Feb 21, 2020
New Jersey Lieutenant Governor Joins BD in Honoring Black History Month

First woman of color to hold statewide office in New Jersey shares her inspirational journey

In honor of Black History Month, BD’s African-Americans at BD (AABD) associate resource group hosted New Jersey Lieutenant Governor Sheila Oliver at their global headquarters in Franklin Lakes, N.J. As the first woman of color to hold statewide office in New Jersey, Lieutenant Governor Oliver has had a distinguished career in politics advancing social justice, women’s equality, and supporting themes of inclusion and diversity in New Jersey communities.

When asked what started her journey into public service, the Lieutenant Governor recalled a specific assignment in her 8th grade honors English class:  to read Charles Dickens’ A Tale of Two Cities.  

“That book started my education on the way societies are structured, and the disparities that exist,” said Oliver. “The phrase, ‘Let them eat cake,” really bothered me at age 13, and started me on my path.  I’ve always strived to be a voice for the people who don’t have one.”

 “I grew up during the Civil Rights movement, which had the involvement of ALL types of people,” she said. “Good government is the art of compromise. Anyone who goes into it determined to always get their way will not be successful.” 

Lt. Governor Oliver has been a political trailblazer since completing her graduate studies at Columbia University, first working in the office of Newark Mayor Kenneth Allen Gibson, the first African American elected mayor of any major Northeastern United States city.  From there she went on to serve in the New Jersey General Assembly, becoming the first woman to serve as Speaker of the House in 300+ years of New Jersey politics, and the first woman of color to hold a statewide office when she became Lieutenant Governor. She attributes much of her personal success to attitude, authenticity and perseverance.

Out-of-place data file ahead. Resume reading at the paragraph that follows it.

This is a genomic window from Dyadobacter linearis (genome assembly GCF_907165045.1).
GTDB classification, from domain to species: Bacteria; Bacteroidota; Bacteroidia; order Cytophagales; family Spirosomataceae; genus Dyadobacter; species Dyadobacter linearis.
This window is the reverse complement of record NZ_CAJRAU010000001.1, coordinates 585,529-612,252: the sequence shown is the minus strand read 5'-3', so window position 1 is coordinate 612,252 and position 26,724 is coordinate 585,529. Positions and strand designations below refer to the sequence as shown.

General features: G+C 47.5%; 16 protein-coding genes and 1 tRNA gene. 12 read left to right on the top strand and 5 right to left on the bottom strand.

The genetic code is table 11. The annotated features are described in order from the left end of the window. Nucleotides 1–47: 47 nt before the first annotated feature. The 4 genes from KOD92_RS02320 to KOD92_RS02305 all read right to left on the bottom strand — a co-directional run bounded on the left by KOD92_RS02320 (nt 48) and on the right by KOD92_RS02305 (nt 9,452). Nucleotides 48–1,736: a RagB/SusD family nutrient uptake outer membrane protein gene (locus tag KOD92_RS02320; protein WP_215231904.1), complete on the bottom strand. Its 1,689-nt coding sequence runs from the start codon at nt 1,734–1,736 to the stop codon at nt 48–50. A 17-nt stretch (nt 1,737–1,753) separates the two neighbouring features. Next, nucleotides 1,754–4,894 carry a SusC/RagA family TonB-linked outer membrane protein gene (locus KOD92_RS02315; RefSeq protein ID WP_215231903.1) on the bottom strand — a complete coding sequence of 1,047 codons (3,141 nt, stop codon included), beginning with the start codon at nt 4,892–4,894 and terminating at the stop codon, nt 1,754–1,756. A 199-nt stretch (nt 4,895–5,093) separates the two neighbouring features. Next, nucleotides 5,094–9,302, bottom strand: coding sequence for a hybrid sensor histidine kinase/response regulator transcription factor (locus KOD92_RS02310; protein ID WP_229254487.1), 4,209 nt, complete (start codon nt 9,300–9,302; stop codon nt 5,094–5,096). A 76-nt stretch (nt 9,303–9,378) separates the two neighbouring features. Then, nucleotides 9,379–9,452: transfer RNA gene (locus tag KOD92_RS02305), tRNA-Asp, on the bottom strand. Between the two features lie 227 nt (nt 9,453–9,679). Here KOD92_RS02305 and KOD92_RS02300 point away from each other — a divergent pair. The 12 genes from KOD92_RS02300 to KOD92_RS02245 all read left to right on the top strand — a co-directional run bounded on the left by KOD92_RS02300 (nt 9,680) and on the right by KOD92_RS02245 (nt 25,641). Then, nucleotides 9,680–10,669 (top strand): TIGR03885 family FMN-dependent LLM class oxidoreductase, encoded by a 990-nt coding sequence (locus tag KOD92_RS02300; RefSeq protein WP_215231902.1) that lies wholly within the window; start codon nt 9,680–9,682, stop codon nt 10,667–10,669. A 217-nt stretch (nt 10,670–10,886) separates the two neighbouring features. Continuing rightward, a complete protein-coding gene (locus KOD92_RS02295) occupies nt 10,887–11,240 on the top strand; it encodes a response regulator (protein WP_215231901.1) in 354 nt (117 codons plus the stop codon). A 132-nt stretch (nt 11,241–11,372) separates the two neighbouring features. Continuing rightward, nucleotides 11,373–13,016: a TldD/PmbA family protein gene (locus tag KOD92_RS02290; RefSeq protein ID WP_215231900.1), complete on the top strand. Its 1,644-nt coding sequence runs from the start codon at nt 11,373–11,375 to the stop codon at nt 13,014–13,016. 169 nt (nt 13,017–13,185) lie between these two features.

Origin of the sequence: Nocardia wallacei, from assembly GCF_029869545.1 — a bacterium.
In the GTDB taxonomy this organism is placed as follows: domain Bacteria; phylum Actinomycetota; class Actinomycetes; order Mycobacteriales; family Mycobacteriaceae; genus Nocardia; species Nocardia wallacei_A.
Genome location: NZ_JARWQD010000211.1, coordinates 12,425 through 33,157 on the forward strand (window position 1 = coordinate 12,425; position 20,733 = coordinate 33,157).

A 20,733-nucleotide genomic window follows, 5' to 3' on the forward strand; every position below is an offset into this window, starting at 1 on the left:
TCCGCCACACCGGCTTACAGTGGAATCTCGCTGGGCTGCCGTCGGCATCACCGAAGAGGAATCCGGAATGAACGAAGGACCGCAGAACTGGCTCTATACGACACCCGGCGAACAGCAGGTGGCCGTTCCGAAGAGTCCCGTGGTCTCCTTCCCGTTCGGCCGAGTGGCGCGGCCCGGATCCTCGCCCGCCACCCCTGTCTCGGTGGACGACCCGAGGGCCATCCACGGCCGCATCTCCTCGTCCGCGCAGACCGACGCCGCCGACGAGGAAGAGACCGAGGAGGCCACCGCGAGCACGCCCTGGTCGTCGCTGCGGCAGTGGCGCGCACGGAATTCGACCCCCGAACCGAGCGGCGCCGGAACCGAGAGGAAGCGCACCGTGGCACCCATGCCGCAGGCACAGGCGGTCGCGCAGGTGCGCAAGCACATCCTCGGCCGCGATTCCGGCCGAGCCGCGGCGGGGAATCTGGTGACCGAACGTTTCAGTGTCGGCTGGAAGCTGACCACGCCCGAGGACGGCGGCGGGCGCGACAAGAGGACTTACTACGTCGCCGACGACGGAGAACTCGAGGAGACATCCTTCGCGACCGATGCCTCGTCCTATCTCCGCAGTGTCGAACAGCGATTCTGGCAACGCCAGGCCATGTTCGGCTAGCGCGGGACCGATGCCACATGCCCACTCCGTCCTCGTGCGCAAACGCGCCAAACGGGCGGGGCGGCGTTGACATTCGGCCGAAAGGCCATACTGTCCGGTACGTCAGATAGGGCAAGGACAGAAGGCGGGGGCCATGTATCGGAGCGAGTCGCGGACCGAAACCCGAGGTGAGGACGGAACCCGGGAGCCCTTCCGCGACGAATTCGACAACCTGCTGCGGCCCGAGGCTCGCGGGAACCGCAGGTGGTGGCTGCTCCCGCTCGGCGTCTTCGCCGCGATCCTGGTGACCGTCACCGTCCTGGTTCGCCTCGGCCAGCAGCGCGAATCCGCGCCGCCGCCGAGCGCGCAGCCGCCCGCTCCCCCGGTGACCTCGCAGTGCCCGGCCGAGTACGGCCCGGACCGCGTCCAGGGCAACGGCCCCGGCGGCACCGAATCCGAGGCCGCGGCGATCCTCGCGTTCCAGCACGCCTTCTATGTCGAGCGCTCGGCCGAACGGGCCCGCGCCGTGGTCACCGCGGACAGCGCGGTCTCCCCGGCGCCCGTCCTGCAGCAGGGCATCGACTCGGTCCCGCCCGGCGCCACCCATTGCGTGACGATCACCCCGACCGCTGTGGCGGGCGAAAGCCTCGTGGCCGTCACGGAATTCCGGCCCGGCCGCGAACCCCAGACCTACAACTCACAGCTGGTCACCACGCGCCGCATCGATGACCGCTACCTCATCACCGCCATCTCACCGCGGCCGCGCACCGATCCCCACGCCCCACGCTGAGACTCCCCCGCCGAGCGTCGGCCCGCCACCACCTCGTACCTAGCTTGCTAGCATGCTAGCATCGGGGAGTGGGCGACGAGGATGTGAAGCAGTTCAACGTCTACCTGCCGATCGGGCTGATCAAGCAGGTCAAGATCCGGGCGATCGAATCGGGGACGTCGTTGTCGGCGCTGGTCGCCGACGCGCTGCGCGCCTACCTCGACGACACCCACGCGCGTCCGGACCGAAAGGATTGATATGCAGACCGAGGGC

In addition to her role as Lieutenant Governor, Oliver serves in a dual capacity as Commissioner of the Department of Community Affairs, where she has led efforts to strengthen and expand initiatives for fair and affordable housing, community revitalization, homelessness prevention and local government services. She is proud of a recent accomplishment in establishing a Caregiver Task Force designed to support people taking care of elderly or disabled loved ones.  And she fiercely values strong education, to which she believes is the root of all good outcomes and engagement.

“I have never changed who I am,” she said.  “It’s about putting in the work. When they asked me what I wanted to focus on in government, I answered that I’m interested in everything. I didn’t want to limit myself.”

The Lt. Governor made it clear that she honors Black History month 365 days a year, not just during the month of February; and that she has a responsibility to her constituents and the community in which she resides in to continually highlight her background and upbringing. She feels her ability to make things happen is largely due to her cooperative approach to working with different types of people and from all walks of life.

Like Lieutenant Governor Oliver, BD has an appreciation for history, upbringing and perseverance too, having been incorporated in the state of New Jersey over 115 years ago. The company began its humble beginnings in East Rutherford with 80 employees dedicated to manufacturing needles and syringes. Since that time, BD has grown into a global medical technology company with more than 65,000 associates worldwide serving 190 countries and Franklin Lakes is home to our global corporate headquarters.


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